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River herring used to run up coastal streams in great numbers in springtime, returning from the ocean to spawn in fresh water. But their populations have plummeted. New research is focusing on critical gaps in understanding the fishes' larval stage just after they hatch. ((Joel Llopiz, WHOI)) [ Hide caption ]

A Big Decline of River Herring

Tiny stones in fish hold clues to help restore populations

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Many New Englanders still recall the vast springtime runs of river herring. Millions of the small silvery fish swam up coastal freshwater streams, returning from the sea to spawn.

Two species of river herring, alewives and blueback herring, are critical components of marine food webs, right up to the fishermen on shore and at sea who harvest them. But in the late 1960s, herring populations sharply declined to as little as one percent of their historic size.

Ever more-efficient commercial fishing fleets have swept them up in coastal waters. But even after states banned or limited catches, the fish have not rebounded. To expand access to historical spawning habitats, some communities have also begun removing dams.

These efforts focus on conserving adult fish and helping them reproduce. But perhaps as critical to these fishes' survival is what happens right after the fish spawn. Surprisingly little research has been conducted on understanding the factors that allow larval and juvenile herring to survive and grow in the several-month period before they migrate back out to the ocean, said Joel Llopiz, a biologist at Woods Hole Oceanographic Institution.

In 2014, Llopiz launched a project, funded by Woods Hole Sea Grant, with colleagues at the Massachusetts Division of Marine Fisheries. The researchers are collecting and examining larval herring in four coastal river/pond systems of different sizes in Massachusetts. The systems also vary in their impacts from pollution, urban development, and agriculture.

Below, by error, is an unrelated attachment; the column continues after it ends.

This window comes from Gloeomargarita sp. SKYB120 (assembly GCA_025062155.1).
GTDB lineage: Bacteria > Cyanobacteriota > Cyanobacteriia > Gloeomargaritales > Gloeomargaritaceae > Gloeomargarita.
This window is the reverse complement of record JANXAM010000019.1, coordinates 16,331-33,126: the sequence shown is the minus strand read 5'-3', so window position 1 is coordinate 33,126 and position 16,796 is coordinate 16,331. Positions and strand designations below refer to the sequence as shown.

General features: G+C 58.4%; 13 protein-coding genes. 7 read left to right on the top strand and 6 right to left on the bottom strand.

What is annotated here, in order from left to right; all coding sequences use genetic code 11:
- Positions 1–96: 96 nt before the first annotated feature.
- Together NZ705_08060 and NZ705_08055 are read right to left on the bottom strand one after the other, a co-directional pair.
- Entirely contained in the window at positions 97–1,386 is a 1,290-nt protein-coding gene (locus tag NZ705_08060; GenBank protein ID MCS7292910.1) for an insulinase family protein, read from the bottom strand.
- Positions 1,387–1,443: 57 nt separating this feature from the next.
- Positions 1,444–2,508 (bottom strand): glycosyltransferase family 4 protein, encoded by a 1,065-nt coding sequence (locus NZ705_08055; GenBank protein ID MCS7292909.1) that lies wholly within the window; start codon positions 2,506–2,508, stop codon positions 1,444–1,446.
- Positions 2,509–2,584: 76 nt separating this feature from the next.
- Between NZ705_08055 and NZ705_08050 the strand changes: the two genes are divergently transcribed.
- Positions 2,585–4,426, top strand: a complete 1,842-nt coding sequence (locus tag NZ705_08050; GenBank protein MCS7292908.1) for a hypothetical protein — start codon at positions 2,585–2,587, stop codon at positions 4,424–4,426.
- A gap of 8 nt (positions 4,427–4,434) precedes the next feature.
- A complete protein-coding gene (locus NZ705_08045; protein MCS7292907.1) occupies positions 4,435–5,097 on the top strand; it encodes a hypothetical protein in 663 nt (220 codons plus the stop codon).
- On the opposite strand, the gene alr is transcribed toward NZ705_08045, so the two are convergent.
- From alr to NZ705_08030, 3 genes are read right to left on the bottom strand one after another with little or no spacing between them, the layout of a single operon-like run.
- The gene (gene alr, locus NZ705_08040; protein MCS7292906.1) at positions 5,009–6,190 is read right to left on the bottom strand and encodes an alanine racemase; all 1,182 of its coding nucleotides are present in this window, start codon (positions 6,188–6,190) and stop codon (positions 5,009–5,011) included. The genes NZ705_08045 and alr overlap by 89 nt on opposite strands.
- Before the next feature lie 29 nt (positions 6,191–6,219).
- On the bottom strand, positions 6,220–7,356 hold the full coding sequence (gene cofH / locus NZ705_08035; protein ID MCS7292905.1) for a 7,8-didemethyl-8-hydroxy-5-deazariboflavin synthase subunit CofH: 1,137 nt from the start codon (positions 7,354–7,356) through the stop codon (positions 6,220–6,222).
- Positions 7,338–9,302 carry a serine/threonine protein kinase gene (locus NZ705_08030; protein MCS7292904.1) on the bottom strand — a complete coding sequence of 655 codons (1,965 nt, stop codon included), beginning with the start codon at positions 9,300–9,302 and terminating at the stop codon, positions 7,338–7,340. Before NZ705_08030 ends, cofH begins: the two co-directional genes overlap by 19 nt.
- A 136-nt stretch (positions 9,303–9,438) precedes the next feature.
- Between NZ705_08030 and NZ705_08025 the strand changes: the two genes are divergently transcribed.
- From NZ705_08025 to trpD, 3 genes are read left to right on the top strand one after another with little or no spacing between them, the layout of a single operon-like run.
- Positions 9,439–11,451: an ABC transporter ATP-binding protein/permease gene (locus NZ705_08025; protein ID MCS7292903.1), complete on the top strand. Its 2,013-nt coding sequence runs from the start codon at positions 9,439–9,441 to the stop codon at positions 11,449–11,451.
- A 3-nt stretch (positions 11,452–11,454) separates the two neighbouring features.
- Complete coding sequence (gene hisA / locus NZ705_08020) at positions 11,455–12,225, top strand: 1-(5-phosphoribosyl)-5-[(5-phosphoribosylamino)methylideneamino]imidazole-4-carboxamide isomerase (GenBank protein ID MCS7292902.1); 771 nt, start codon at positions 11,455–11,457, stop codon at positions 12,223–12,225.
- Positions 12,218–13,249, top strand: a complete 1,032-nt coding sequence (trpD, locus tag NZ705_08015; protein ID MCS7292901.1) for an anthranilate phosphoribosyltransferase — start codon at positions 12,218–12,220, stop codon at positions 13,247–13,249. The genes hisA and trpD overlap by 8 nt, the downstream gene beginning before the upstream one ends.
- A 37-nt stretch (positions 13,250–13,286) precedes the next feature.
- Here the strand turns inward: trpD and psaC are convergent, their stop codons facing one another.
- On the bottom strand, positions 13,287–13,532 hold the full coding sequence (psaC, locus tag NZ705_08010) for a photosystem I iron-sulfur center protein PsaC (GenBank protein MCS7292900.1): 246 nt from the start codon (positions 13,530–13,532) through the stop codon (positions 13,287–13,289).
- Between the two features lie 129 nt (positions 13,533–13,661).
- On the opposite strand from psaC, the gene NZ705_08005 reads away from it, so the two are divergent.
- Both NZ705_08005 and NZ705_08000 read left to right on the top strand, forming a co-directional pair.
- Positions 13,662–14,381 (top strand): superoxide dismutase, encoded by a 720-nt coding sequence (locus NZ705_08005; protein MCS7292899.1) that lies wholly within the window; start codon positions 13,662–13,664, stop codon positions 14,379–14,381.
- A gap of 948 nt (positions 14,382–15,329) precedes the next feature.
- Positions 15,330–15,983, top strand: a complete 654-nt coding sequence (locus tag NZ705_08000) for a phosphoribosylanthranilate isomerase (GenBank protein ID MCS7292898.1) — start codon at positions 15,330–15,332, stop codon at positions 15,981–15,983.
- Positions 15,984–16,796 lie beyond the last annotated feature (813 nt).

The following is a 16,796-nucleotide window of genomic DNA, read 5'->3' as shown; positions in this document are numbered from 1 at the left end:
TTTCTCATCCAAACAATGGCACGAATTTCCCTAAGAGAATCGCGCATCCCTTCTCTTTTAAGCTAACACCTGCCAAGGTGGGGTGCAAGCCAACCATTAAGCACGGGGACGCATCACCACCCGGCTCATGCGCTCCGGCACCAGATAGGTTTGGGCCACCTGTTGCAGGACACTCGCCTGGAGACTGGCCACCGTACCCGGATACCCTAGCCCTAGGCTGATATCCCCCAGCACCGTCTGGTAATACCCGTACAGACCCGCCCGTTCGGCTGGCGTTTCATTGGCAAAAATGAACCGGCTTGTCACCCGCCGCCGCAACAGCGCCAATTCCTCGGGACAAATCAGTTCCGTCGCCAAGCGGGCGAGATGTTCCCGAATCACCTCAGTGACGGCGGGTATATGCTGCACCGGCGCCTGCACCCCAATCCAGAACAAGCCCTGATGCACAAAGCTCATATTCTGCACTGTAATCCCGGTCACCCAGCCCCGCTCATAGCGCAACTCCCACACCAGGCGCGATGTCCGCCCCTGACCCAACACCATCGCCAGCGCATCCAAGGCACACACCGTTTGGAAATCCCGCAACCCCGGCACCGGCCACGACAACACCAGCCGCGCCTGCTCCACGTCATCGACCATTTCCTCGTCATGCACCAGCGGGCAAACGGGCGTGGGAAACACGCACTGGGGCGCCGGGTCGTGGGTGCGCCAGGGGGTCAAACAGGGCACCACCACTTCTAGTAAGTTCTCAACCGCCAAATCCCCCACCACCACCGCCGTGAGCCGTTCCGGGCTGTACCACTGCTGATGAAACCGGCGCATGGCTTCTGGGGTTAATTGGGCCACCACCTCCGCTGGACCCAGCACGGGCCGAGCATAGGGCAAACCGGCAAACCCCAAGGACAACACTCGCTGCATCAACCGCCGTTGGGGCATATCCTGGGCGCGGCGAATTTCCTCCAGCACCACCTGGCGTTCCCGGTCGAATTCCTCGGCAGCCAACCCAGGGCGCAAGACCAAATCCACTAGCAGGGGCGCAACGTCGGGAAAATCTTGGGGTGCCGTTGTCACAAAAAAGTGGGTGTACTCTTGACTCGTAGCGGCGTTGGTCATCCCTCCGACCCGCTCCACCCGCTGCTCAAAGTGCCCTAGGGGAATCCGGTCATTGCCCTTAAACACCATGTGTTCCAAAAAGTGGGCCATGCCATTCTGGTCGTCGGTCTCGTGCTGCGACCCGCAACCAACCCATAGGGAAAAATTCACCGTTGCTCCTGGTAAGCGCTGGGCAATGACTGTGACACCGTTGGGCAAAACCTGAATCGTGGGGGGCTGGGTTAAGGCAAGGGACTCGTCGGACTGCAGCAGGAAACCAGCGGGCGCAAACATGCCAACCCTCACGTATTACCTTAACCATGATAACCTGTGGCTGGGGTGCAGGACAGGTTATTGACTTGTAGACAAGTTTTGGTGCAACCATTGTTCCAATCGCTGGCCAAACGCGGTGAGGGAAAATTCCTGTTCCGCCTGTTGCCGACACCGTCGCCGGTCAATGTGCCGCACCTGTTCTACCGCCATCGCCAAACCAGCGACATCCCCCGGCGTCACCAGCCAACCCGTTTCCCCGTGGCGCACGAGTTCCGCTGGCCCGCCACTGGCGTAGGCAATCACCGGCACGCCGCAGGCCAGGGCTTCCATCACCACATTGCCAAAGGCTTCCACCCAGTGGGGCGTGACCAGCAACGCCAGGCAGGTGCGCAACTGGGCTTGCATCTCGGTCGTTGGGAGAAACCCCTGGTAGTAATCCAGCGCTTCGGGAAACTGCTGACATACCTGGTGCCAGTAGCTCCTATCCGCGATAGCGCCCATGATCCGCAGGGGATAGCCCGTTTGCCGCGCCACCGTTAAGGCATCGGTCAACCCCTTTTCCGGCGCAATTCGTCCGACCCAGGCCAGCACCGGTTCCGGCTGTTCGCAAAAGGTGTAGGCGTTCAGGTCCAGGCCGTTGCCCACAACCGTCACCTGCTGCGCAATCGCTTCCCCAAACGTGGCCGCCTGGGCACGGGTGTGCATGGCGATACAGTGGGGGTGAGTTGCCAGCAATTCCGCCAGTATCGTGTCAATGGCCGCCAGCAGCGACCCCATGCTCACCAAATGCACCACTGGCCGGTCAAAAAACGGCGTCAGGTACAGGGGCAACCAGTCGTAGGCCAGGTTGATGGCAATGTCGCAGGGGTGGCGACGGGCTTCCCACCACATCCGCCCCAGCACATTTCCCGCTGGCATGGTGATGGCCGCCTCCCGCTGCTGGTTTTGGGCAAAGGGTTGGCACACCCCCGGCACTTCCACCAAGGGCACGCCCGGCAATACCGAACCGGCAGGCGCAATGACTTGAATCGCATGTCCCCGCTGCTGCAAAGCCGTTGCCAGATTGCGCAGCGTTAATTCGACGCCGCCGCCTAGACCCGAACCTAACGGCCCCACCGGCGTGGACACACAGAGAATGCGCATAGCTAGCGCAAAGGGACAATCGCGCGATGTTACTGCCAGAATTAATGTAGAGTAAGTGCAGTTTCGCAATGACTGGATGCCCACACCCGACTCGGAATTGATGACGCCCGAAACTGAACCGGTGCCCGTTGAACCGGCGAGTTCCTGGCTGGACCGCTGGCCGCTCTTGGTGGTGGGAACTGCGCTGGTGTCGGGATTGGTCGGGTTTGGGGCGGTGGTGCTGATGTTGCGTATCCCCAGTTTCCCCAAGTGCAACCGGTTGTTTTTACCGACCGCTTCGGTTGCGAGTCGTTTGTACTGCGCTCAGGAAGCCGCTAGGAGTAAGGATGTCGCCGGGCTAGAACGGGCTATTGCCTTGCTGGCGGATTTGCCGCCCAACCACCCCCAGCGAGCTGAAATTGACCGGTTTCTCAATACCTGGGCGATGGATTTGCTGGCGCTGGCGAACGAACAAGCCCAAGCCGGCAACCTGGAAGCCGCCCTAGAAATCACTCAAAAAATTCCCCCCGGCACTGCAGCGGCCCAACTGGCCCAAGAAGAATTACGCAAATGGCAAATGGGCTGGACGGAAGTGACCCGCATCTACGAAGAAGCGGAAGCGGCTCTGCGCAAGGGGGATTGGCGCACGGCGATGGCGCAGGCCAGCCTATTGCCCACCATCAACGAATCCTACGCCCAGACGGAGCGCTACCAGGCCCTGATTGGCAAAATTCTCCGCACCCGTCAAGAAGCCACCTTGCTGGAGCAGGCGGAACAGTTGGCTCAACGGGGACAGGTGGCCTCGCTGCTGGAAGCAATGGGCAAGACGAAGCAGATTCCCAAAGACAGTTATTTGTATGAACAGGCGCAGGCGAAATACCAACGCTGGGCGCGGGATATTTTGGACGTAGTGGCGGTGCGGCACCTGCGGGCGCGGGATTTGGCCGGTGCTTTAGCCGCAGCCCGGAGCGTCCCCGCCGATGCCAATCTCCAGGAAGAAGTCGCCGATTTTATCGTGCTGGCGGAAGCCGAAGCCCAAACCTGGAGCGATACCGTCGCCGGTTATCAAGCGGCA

The keys to Llopiz’s research are tiny calcium carbonate stones, called otoliths, that grow from birth in fishes’ heads.

“The otolith is a record of the growth of each individual,” Llopiz said. “We extract an otolith, put it under a high-power microscope, and there are rings on it. Each ring corresponds to one day in the life of a larval or baby fish, so measuring the rings gives an indication of how fast the larvae are growing.”

Llopiz also samples gut contents to investigate what zooplankton the herring larvae are eating, and he monitors environmental conditions in the four pond systems.

“We’re filling in a critical gap in our knowledge of the life history of these fish species and increasing our understanding of the conditions and factors that govern their survival at this critical early life stage,” Llopiz said.

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  • No Stone Unturned
    WHOI biologist Joel Llopiz is taking advantage of information stored in the tiny "ear stones" of larval and juvenile river herring to learn more about why the once-ubiquitous species is having difficulty re-populating lakes and streams in New England.

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